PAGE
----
My late life partner and I used to love to watch the British comedies broadcast by the Baltimore and Washington, D.C., PBS stations — Are You Being Served?, Keeping Up Appearances, As Time Goes By, Chef, Last of the Summer Wine, Waiting for God, Blackadder, The Thin Blue Line and The Vicar of Dibley were among our favorites. I stopped watching most of them after Margaret died because their association with memories of her made me sad.
But late on Christmas Day, after my brother and his son, Awesome Nephew, had gone home and I had gotten Dad tucked into bed, I sat in the living room with my kitties idly browsing through the onscreen TV guide and noticed The Vicar of Dibley was about to come on. I love the arrangement of the 23rd Psalm that is sung over the opening and closing credits, so I tuned in and was delighted to see it was an episode I’d never seen. In fact — spoiler alert — it was intended as the last episode, in which the eponymous vicar, gets married and her side of the church is packed with other female vicars. Did I forget to mention the vicar was a woman, one of the first ordained by the Church of England?
The Church of England first permitted female vicars in 1992 and Richard Curtis created The Vicar of Dibley in 1994. Dawn French played the vicar, Geraldine Granger. Although only 20-ish episodes were created over the next 13 years, I suspect the show’s warmth and humor went a long way toward tipping the battle for acceptance of female vicars greatly in favor of, “This could work out better than we think.” And the fleeting image that captures the transformation wrought over the 13-year course of the show is when the camera pans over Geraldine’s side of the church before her wedding and all the pews are filled with female vicars:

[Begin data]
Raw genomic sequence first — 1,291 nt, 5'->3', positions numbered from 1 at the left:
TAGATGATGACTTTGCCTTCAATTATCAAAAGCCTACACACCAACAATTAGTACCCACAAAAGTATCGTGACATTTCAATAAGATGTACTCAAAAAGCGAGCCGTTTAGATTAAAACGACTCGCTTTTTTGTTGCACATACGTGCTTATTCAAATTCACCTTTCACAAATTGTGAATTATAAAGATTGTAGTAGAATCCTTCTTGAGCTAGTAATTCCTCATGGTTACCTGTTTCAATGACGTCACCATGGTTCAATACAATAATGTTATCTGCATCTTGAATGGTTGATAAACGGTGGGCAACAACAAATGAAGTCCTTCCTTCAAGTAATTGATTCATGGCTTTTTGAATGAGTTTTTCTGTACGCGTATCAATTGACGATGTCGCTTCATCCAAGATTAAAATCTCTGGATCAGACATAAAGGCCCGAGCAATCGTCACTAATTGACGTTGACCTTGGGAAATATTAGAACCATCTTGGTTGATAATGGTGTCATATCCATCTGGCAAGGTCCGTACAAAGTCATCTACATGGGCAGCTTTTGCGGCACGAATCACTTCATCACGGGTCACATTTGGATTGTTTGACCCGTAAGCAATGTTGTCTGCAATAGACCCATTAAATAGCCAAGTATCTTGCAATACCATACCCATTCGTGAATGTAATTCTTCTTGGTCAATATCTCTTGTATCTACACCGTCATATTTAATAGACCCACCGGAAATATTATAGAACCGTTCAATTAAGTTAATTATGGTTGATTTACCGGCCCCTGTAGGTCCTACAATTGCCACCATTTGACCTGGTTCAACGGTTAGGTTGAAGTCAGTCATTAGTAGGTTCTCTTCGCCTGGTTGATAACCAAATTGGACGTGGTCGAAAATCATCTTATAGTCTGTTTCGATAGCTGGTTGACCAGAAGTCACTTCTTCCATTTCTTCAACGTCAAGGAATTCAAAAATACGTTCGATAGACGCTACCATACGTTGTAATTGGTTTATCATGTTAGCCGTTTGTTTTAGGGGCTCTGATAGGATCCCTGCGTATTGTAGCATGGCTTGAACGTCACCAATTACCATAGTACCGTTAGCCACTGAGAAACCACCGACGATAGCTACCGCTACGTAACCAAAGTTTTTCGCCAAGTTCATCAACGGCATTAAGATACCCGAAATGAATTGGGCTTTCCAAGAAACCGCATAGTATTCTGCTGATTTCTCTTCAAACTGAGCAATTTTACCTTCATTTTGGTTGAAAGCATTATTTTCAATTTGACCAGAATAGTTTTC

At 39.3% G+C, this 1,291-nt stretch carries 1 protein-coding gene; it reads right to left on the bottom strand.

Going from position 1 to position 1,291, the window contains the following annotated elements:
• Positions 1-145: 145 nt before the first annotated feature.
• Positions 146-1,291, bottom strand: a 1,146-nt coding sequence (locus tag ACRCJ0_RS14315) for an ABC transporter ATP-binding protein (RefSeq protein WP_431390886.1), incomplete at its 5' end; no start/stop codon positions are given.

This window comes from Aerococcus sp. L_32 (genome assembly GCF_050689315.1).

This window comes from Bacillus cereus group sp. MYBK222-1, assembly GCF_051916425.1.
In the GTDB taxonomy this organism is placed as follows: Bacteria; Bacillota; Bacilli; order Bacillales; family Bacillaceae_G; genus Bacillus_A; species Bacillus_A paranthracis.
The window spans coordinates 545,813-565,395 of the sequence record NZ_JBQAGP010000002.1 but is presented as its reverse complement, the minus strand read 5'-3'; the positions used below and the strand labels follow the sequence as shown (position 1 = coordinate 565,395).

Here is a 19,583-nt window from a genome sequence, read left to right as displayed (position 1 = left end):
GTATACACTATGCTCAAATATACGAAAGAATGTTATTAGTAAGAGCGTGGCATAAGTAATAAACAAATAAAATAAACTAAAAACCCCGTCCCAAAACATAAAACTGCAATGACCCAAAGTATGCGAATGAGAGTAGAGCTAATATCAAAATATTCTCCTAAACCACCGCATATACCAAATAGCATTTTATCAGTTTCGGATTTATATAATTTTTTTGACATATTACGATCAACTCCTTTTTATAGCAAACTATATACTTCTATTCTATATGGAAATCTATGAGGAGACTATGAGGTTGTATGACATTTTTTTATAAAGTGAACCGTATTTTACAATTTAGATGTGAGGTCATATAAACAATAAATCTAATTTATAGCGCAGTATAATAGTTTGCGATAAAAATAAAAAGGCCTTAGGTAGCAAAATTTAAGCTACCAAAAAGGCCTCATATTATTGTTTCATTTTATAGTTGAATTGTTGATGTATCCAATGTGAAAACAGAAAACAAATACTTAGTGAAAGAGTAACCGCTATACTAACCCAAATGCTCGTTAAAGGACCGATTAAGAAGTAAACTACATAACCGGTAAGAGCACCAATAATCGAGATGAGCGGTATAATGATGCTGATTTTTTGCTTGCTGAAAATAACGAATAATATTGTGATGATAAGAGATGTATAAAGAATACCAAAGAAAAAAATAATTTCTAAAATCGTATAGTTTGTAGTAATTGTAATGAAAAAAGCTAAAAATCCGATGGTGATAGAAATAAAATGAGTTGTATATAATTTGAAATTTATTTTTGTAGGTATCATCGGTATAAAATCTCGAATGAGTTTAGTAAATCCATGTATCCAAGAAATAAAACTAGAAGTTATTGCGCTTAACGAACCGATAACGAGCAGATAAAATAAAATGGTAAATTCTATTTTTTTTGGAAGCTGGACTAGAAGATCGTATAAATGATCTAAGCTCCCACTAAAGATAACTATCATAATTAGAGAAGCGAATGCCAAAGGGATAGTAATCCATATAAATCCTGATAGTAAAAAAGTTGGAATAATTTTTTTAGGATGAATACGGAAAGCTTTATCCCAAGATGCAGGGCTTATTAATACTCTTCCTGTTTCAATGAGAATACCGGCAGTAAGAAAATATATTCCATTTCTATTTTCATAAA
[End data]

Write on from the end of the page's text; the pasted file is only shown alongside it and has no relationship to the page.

As a woman I was glad to see how shows like The Vicar of Dibley can dispel fears whipped up by people whose real concern is losing power. As a lesbian, I wonder when liberal Hollywood will ever create comedies and dramas that will do the same for gays — illegal aliens and Muslims have rather jumped the line, in that regard. And as a conservative blogger, flabbergasted as I am that Obama kept a promise and signed the repeal of “don’t ask, don’t tell” on Dec. 22, the photo above is a symbol of where I believe gays and lesbians serving openly in the military will be a few years from now — making a valued contribution, equal and all the predictions of doom laid to rest.
If The Vicar of Dibley piques your interest, you can search on YouTube and find the first episode and the wedding episode. I learned this by searching YouTube to see if anyone had uploaded a video of the arrangement of the 23rd Psalm behind the credits — and lo!, someone has! I am joyful about this because the last time I searched for it on iTunes it was nowhere to be found, although that could have been because I searched for “Vicar of Dibley Lord’s Prayer” even though, dagnabbit, I know the words to both the prayer and the psalm. I hope you will find this arrangement as haunting and comforting as I do, and my new year’s wish for all my dear gentle readers is that goodness and mercy will follow you all the days of your life and that you will dwell in the house of the Lord forever: